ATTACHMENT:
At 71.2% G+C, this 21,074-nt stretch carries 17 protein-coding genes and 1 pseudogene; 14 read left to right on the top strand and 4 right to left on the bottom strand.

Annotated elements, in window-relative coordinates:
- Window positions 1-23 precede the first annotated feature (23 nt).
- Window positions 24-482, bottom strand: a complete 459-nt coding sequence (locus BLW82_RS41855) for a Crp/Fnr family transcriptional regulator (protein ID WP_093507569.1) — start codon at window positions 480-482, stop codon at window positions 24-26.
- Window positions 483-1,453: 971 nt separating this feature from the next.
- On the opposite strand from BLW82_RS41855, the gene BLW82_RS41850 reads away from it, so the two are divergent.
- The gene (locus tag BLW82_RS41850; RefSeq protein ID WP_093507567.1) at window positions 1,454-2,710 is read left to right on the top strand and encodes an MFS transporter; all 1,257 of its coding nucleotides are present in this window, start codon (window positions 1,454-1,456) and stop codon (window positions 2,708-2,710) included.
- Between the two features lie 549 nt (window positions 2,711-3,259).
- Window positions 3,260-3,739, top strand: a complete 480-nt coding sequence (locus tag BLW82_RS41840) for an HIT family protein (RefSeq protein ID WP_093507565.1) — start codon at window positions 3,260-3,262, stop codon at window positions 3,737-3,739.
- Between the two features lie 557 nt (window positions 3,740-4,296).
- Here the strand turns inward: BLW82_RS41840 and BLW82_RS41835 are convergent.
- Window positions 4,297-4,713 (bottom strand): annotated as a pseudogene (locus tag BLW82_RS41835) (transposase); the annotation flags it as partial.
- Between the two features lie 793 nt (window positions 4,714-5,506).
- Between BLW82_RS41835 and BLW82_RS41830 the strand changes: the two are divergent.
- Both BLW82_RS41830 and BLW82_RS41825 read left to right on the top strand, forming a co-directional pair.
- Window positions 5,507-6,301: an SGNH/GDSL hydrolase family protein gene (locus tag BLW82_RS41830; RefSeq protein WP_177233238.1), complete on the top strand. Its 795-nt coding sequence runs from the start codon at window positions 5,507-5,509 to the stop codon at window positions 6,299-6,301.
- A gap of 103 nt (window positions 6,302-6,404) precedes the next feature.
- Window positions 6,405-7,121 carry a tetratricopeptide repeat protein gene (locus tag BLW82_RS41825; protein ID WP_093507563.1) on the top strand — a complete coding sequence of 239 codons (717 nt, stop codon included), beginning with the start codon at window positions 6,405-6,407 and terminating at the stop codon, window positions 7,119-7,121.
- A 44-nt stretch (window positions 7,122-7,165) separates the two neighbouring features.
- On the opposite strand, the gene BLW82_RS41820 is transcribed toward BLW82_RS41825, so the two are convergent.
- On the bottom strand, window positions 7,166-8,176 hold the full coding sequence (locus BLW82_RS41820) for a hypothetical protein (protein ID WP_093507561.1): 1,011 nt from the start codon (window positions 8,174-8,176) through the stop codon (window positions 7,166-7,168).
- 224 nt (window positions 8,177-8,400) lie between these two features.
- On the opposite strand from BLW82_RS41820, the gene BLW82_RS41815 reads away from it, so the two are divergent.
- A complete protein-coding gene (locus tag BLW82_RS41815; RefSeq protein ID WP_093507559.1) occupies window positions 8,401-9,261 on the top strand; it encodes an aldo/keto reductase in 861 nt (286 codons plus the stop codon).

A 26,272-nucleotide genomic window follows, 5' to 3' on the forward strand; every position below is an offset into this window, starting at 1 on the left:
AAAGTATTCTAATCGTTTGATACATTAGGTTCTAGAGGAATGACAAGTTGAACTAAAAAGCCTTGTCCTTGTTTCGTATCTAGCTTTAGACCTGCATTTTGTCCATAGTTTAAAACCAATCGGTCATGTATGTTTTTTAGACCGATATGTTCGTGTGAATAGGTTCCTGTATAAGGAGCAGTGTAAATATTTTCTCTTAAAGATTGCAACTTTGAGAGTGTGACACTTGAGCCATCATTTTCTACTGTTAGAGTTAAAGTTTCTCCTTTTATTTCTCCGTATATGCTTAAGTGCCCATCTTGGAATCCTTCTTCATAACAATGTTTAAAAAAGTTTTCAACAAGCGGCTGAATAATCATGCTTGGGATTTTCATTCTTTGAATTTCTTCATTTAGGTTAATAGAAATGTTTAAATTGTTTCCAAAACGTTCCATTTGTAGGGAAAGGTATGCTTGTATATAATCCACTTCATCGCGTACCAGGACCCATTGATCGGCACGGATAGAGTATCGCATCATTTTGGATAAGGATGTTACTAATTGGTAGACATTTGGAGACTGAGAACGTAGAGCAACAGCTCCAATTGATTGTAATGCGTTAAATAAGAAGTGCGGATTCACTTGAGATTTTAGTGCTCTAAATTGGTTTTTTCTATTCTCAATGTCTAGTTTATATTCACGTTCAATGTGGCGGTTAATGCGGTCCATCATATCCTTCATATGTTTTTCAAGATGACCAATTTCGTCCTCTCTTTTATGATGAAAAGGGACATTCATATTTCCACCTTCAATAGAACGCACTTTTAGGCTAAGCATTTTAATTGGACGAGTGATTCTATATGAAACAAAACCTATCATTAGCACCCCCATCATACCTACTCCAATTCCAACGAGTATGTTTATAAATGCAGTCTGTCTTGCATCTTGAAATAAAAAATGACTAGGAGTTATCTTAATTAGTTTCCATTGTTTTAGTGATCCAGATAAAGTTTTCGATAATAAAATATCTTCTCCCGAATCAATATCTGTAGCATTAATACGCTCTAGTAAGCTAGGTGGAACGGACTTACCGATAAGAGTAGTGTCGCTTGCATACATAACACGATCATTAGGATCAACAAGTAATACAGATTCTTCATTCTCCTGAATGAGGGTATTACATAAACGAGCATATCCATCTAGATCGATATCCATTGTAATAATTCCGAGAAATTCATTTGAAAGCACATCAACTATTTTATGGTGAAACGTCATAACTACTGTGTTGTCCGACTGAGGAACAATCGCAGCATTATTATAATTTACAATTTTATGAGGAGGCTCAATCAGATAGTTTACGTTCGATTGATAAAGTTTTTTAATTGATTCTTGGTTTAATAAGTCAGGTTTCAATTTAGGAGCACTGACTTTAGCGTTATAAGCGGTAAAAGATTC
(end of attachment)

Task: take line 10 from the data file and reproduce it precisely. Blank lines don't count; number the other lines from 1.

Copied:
- Between the two features lie 557 nt (window positions 3,740-4,296).